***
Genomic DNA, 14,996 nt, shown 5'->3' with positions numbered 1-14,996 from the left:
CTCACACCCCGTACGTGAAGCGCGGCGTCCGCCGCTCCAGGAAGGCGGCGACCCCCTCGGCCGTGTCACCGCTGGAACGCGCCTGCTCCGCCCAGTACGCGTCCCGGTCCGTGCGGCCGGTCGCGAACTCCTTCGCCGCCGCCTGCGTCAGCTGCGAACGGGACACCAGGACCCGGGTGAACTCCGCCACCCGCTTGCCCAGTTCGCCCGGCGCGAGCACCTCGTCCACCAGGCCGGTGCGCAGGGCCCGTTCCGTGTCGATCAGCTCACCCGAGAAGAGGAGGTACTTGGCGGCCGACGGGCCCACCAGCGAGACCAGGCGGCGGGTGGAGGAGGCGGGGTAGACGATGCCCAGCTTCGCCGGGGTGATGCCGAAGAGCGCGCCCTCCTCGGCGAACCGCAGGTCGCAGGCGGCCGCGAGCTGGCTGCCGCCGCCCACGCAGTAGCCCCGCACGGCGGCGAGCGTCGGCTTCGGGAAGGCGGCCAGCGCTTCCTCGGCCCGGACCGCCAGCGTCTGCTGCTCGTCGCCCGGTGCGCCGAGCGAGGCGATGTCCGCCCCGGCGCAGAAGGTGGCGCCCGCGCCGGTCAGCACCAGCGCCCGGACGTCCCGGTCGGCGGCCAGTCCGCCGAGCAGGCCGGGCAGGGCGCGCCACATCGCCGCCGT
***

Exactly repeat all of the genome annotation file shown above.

Genomic DNA, 14,996 nt, shown 5'->3' with positions numbered 1-14,996 from the left:
CTCACACCCCGTACGTGAAGCGCGGCGTCCGCCGCTCCAGGAAGGCGGCGACCCCCTCGGCCGTGTCACCGCTGGAACGCGCCTGCTCCGCCCAGTACGCGTCCCGGTCCGTGCGGCCGGTCGCGAACTCCTTCGCCGCCGCCTGCGTCAGCTGCGAACGGGACACCAGGACCCGGGTGAACTCCGCCACCCGCTTGCCCAGTTCGCCCGGCGCGAGCACCTCGTCCACCAGGCCGGTGCGCAGGGCCCGTTCCGTGTCGATCAGCTCACCCGAGAAGAGGAGGTACTTGGCGGCCGACGGGCCCACCAGCGAGACCAGGCGGCGGGTGGAGGAGGCGGGGTAGACGATGCCCAGCTTCGCCGGGGTGATGCCGAAGAGCGCGCCCTCCTCGGCGAACCGCAGGTCGCAGGCGGCCGCGAGCTGGCTGCCGCCGCCCACGCAGTAGCCCCGCACGGCGGCGAGCGTCGGCTTCGGGAAGGCGGCCAGCGCTTCCTCGGCCCGGACCGCCAGCGTCTGCTGCTCGTCGCCCGGTGCGCCGAGCGAGGCGATGTCCGCCCCGGCGCAGAAGGTGGCGCCCGCGCCGGTCAGCACCAGCGCCCGGACGTCCCGGTCGGCGGCCAGTCCGCCGAGCAGGCCGGGCAGGGCGCGCCACATCGCCGCCGT